A ‘new’ online ‘Home’ for Houseplants

Jo Howski from Home of Houseplants in Adelaide has found her niche selling rare indoor plants online to customers across Australia.

Jo Howski has been fascinated by plants her entire life, gardening with her mother and grandparents from an early age. Whilst her school friends had pop star posters on their bedroom walls, she displayed botanical illustrations. Despite her passion for plants, Jo ‘fell’ into law. Throughout her legal career, Jo remained an avid home gardener. She started growing rare indoor plants in her backyard glasshouse before selling them to fund her horticultural hobby.

Jo Howski from Home of Houseplants (Image: Jo Howski)

Jo Howski from Home of Houseplants (Image: Jo Howski)

Three years ago, Jo experienced changes in her work circumstances that caused her to reconsider whether to continue her career in law. Instead, she decided to grow her online plant business. ‘Selling online was where I was very comfortable because I was (already) a regular seller on eBay’ Jo says. It also gave Jo the flexibility she needed to look after her three young children. She now sells plants across multiple online platforms, including her own website www.homeofhouseplants.com.au eBay and Catch, and offers AfterPay and Zip Pay to customers.

Unique foliage

Jo specialises in rare and hard to find indoor plants with unique foliage and grows plants such as Aspidistra elatior ‘Milky Way’, Variegated Chain of Hearts Ceropegia woodii and Monstera deliciosa var. borsigiana. ‘It is always wrenching when I sell one of those off … every leaf is a masterpiece and no two leaves are the same and they are just exquisite,’ says Jo. She stocks Jewel Orchids when available. ‘These are beautiful velvet type, small orchids that are not grown for their flower, but grown for the foliage. My favourite is (Ludisia) discolor, which has a chocolate brown velvet leaf with pink candy stripes through it,’ says Jo.

 

Ludisia discolor var. dawsoniana in the Missouri Botanical Garden, St. Louis (Image: Krzysztof Ziarnek, licensed under the Creative Commons Attribution-Share Alike 4.0 International license)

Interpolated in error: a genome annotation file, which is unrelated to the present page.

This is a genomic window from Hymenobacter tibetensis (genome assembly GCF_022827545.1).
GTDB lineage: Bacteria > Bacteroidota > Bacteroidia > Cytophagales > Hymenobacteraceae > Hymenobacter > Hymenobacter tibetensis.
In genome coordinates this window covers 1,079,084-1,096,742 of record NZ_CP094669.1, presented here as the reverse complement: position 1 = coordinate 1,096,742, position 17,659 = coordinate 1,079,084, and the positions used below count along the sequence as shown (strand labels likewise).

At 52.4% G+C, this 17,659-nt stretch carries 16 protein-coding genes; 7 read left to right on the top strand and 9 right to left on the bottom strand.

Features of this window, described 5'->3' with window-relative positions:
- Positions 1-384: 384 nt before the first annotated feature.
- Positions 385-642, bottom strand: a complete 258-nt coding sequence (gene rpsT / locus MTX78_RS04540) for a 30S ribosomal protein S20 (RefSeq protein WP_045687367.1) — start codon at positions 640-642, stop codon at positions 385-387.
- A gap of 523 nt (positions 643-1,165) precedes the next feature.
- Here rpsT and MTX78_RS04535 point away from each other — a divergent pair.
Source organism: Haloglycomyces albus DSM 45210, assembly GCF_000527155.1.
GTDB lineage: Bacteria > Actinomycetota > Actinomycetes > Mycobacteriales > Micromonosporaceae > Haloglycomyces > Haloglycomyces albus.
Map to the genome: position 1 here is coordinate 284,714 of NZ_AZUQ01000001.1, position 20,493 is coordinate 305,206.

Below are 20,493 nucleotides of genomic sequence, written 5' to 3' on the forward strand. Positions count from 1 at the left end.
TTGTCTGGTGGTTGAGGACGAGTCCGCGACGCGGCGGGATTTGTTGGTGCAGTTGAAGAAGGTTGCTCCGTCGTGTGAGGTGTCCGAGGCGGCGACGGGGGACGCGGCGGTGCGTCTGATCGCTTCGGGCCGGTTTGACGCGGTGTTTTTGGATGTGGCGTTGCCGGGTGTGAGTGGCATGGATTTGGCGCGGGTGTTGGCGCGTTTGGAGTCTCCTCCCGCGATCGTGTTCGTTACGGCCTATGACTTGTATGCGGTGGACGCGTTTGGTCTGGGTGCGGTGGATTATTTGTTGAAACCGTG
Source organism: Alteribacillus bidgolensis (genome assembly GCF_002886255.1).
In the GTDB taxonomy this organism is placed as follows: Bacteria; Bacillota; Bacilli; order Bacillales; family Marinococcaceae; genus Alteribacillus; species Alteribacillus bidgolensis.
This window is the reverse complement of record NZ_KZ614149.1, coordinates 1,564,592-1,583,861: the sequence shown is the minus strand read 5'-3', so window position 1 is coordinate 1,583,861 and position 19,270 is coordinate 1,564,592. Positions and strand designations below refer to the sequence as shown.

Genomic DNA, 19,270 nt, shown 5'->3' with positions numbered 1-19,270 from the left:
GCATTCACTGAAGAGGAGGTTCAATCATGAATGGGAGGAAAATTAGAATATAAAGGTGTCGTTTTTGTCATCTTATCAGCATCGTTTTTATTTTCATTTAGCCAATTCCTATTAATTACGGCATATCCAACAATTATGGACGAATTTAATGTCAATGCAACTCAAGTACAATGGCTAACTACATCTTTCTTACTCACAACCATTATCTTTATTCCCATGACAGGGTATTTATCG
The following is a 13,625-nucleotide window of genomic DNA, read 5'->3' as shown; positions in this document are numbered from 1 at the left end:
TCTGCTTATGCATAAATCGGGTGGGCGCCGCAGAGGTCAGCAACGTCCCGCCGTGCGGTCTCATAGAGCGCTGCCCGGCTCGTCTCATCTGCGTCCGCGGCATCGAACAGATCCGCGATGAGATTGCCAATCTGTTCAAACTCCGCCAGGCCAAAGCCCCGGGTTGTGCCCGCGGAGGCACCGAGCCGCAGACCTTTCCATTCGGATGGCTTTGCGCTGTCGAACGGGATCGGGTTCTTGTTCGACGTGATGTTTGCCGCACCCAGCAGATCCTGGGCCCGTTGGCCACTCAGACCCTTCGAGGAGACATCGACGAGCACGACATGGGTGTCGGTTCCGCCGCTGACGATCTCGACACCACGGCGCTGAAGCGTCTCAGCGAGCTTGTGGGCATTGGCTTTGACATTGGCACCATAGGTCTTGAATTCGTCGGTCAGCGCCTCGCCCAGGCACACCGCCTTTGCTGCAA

Ludisia discolor var. dawsoniana in the Missouri Botanical Garden, St. Louis (Image: Krzysztof Ziarnek, licensed under the Creative Commons Attribution-Share Alike 4.0 International license)

 

Packing plants

To get her plants to customers safely, Jo wraps their bare root balls in moist paper towel rather than sphagnum moss, which she considers a non-renewable resource and is prohibited on plants entering Western Australia. Another layer of aluminium foil keeps the moist towel in place, then more paper towel finished off with a layer of recycled bubble wrap ensures the plant fits snugly into its poster tube or reused florist box. Plants are Express Post-ed, for obvious reasons!

 

Tools of Jo’s trade: Even this online business cannot avoid real paperwork! (Image: Jo Howski)

Tools of Jo’s trade: Even this online business cannot avoid real paperwork! (Image: Jo Howski)

 

Plant Quarantine Concierge Service

To sell plants to customers in Western Australia, Tasmania and the Northern Territory, Jo must meet strict biosecurity requirements. Western Australia’s biosecurity legislation the toughest, so complying with that State’s conditions makes her working life easier elsewhere. ‘Western Australia do not allow any plants to be sent into that State from Victoria, even if I chemically treat them, because they say current chemical treatment is ineffective against nematodes’ says Jo.